How confident are you about the contents of your grocery basket? In a world ruled by evil marketing geniuses, it can be very difficult to figure out what is reality and what is smart branding. So, the products on the supermarket shelves may not be what you imagine them to be, and some of them are already present in your kitchen and can be harmful to your health.
As consumers, we are susceptible to all kinds of good lies, especially when it comes to the food we love. How to stop pecking only at the name and understand the real composition of the product in order to distinguish it from a simulation? Keep reading to learn about ten products that are most likely fakes.
The inexpensive extra virgin olive oil you bought may be an overpriced ordinary vegetable oil. Instead of using pure material loaded with healthy fats, pressed olives are often diluted with cheaper peanut, soy and sunflower seed oils, which is problematic because they can cause serious allergic reactions. The New Yorker writes that olive oil is one of the most frequently adulterated products coming from the European Union.
In any Japanese restaurant, sushi will be served with bright green pasta with a rich horseradish flavor. However, it is estimated that only 5% of the wasabi served in such establishments around the world is made from eutrema japonica root collected in riverbeds. Real wasabi seasoning must be freshly prepared, because after rubbing the root loses its taste within 15 minutes. Instead, a substitute was invented for catering, which included horseradish, mustard and green food coloring.
Tiny baby carrots, which kids love to crunch on, are fraught with a big secret. It turns out that this is not a single vegetable variety grown on tiny farms, but rather the tiny remains of a full-sized carrot, cut by a machine into rounded pieces 2 cm long. Yes, some gardeners actually grow miniature Thumbelina or Tambelina carrots, but You definitely won’t find it in regular grocery stores.
As you can guess from the previous point, there is no single variety in the case of corn either. Unlike carrots, which are cut to the right mini-size, baby corn is the most common cob, harvested in the early stages of growth.
Honey is known as one of the healthiest ingredients. The favorite natural sweetener is good in smoothies, tea, yogurt, desserts and, even better, never goes bad. However, there are currently no standards defining what is actually considered “honey” and what is not. Thus, producers can sell diluted honey and not be held responsible for it.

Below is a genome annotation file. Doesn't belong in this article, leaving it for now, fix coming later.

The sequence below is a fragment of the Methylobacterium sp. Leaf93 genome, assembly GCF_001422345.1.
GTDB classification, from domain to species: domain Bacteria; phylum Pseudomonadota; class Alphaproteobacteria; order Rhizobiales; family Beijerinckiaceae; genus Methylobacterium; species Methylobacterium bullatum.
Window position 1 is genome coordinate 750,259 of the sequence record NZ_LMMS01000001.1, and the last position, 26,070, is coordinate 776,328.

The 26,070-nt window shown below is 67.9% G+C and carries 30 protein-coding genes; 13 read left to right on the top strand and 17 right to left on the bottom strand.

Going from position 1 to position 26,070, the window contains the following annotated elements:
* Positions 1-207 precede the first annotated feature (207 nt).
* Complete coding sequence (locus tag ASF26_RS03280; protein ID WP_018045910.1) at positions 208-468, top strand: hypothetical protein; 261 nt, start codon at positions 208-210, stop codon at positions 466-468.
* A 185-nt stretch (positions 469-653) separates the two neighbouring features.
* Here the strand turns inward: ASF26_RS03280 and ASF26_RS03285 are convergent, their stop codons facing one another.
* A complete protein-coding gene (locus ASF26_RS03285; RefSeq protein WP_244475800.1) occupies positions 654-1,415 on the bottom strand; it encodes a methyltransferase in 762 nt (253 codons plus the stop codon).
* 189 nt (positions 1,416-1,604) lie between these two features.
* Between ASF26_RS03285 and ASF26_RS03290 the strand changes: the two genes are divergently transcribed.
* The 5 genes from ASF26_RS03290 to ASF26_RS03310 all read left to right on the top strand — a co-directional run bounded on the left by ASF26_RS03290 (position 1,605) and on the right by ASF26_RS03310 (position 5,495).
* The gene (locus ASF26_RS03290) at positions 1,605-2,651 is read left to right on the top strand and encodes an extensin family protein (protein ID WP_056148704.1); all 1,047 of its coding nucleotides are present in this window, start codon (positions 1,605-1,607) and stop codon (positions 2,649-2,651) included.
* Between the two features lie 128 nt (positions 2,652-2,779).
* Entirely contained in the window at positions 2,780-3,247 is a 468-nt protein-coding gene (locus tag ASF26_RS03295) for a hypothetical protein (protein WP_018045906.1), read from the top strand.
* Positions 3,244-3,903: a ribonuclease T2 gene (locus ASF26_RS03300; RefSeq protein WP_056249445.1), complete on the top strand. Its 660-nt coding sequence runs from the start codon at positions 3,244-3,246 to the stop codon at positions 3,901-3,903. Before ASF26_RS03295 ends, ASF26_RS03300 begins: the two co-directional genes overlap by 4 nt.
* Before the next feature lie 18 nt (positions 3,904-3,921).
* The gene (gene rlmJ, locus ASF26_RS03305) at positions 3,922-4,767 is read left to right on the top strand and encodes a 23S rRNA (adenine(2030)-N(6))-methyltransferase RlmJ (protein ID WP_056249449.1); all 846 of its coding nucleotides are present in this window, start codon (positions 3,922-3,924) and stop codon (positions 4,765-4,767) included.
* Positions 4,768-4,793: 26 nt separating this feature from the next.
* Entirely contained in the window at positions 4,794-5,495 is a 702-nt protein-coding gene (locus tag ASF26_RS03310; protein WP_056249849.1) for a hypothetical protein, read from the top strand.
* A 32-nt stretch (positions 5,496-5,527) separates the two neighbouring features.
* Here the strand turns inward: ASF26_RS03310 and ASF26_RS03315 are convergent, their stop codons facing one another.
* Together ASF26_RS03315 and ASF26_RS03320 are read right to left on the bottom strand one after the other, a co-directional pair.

Some batches of honey were found to contain cheap sweeteners like high fructose corn syrup, according to a study published in the Journal of Food Science. And in 2013, a large-scale Chinese honey laundering scheme in the United States was uncovered.
This is one of the product categories where you should read the label every time. Manufacturers are not required to indicate the percentage of ingredients on the packaging, and apple juice is much cheaper than, for example, pomegranate or blueberry juice. Often, fruit or berry juices are diluted with plenty of apple juice for volume, so be sure to check the ingredient list.
Saffron is one of the most expensive and valuable spices in the world. The fact is that saffron crocuses bloom only in autumn, only one or two weeks a year, and they must be harvested only by hand because of their fragility. To get a kilogram of spice, you need to process two football fields of crocuses, that is, approximately 250-300 thousand flowers. The total cost of real saffron is about 10 thousand dollars per kilogram, so it is not surprising that fakes are flooding the world market.
If you’re looking to buy saffron, there are several ways to spot fakes made from cheaper bright orange spices like turmeric and safflower. First, saffron is never sweet and bitter on the tongue. Secondly, it is always fragrant (a mixture of earth, vanilla, tobacco, salty and sweet), while fake spice has almost no smell. When exposed to water, real saffron will not only not lose its original color, but will turn it honey-yellow. While the fake will discolor itself, and the liquid will turn dull red.
Ground coffee is often diluted to reduce the cost of the finished product. During research, branches, ground popcorn or barley were found in coffee blends. The falsification is more pronounced in powdered instant coffee, where substances such as chicory, cereals, caramel, parchment, starch, malt and figs are found. The safest thing in this case is to abandon the finished product, buy a coffee grinder and start grinding whole grains yourself.
Have you ever wondered why crab sticks are so cheap? This nostalgic product can be very tasty and fragrant, but there is nothing like a real crab in it. Crab sticks are pressed from a mixture of minced fish and other fillers, including eggs and wheat. So if you have a gluten intolerance, it’s best to make sure your rolls or salad are made with real crab meat and not crab sticks.
Remember the viral information in social networks that red, green and yellow bell peppers are the same vegetable at different stages of ripening? In 2018, The Insider debunked this myth by saying that peppers of different colors are grown from different seeds. While some green bell peppers at the grocery store are unripe reds, there are distinct differences between most of the varieties.